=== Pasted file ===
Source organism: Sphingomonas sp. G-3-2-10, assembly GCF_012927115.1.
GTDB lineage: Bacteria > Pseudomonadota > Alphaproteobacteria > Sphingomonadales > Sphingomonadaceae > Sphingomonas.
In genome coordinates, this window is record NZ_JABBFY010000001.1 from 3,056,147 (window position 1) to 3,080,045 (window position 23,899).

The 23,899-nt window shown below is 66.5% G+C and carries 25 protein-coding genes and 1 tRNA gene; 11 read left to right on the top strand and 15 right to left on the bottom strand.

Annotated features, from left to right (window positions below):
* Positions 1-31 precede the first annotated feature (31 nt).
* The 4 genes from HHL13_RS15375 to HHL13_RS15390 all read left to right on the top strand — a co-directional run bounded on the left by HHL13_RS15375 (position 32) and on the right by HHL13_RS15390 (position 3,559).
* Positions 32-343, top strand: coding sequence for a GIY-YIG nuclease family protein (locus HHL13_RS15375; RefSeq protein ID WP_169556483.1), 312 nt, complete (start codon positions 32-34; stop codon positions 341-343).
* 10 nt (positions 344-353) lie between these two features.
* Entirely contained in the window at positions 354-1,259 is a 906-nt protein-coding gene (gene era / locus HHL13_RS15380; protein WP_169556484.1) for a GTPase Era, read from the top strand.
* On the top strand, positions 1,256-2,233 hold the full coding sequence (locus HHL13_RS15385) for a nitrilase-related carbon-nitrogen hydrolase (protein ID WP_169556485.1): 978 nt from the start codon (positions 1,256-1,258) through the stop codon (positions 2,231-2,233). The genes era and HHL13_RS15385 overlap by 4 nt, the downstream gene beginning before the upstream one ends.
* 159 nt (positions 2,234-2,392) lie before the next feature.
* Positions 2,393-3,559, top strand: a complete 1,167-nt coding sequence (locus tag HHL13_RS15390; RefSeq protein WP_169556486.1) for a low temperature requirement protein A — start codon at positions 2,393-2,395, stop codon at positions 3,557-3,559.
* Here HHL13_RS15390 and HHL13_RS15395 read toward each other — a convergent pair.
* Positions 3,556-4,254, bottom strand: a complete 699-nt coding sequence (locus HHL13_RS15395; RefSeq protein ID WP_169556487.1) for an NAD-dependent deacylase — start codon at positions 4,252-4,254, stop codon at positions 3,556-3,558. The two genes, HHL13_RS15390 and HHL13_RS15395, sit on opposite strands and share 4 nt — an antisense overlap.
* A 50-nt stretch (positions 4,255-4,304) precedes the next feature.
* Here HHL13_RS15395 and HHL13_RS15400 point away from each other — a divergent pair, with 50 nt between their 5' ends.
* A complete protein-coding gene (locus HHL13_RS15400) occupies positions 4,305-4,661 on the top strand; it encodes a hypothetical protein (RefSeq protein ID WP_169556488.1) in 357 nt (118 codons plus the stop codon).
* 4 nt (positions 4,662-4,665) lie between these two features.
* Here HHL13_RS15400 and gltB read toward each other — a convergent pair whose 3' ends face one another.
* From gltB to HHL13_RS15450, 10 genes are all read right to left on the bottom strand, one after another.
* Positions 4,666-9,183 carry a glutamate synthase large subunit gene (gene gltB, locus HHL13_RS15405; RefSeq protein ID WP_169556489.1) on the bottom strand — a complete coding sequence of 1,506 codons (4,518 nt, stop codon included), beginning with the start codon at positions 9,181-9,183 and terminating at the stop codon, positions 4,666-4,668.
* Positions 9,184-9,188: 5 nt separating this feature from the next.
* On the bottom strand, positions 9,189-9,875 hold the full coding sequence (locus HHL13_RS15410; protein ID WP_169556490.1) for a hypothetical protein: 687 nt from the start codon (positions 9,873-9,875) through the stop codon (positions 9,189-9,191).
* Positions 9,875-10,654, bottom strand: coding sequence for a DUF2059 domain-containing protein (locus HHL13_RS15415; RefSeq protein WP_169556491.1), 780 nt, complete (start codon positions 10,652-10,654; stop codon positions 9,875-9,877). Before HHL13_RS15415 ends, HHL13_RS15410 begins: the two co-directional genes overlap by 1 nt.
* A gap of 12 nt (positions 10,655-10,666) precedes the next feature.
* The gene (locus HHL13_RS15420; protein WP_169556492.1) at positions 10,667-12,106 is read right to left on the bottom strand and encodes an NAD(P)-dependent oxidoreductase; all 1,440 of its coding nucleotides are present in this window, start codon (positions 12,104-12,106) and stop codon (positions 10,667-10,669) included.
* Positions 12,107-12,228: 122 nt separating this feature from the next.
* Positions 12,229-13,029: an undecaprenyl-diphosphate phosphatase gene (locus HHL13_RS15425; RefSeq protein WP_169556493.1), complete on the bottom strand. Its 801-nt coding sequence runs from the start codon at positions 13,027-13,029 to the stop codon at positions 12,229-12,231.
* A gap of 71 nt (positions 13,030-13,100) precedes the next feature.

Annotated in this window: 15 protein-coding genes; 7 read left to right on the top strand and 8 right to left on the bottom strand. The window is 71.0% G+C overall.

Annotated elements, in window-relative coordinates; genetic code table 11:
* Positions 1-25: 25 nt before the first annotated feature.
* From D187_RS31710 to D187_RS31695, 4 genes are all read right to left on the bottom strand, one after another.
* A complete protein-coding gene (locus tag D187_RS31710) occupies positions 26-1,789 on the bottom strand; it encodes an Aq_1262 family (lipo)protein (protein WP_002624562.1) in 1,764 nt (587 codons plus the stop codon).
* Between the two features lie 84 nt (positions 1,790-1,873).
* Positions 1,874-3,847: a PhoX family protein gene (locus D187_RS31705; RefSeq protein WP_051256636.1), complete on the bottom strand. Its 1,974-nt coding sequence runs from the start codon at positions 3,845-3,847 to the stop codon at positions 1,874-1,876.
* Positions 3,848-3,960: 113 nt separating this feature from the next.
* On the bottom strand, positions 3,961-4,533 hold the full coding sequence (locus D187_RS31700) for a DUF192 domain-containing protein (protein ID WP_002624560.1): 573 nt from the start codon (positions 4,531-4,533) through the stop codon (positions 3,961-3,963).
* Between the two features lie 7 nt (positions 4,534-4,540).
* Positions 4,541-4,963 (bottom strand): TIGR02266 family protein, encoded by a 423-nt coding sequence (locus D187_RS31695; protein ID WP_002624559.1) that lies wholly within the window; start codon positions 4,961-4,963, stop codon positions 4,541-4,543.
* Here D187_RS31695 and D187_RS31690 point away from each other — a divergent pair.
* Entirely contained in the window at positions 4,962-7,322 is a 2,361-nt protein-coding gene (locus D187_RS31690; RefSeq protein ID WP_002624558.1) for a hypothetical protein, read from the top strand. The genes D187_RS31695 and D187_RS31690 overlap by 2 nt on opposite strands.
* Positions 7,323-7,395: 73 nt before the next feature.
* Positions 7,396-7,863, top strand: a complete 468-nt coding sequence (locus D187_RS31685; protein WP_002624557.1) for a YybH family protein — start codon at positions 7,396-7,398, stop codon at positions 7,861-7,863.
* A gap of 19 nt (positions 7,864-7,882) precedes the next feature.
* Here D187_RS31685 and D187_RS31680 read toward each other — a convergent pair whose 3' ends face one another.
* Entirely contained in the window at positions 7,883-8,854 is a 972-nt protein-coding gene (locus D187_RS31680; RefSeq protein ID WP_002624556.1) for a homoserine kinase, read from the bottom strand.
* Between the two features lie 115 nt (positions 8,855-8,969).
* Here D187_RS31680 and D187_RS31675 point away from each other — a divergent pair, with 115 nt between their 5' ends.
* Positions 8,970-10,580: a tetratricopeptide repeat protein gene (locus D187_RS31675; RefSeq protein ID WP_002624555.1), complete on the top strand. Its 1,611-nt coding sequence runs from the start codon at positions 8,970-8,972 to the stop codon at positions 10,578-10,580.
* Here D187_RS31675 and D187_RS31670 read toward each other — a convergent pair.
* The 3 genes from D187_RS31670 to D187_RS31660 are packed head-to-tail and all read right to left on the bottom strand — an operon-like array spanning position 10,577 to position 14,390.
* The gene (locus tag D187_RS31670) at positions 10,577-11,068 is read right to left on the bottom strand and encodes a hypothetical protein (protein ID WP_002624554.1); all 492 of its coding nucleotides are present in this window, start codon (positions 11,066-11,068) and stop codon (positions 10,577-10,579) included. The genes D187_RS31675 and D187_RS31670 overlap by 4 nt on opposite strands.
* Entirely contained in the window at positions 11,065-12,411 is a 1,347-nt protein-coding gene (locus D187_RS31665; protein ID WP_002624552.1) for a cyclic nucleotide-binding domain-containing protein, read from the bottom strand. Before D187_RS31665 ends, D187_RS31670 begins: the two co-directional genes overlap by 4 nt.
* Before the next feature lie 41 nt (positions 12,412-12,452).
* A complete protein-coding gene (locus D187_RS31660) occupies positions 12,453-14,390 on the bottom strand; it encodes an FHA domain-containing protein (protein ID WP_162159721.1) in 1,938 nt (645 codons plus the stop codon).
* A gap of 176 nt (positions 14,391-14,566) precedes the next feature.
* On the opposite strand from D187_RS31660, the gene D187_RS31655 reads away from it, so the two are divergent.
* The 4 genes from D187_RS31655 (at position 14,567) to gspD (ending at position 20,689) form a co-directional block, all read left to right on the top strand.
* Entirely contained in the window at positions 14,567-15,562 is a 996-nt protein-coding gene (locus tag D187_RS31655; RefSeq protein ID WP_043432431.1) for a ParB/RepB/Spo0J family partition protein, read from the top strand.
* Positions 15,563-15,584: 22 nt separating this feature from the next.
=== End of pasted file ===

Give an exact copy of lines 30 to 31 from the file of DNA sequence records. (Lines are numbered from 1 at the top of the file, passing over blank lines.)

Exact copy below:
* A gap of 71 nt (positions 13,030-13,100) precedes the next feature.

Annotated in this window: 15 protein-coding genes; 7 read left to right on the top strand and 8 right to left on the bottom strand. The window is 71.0% G+C overall.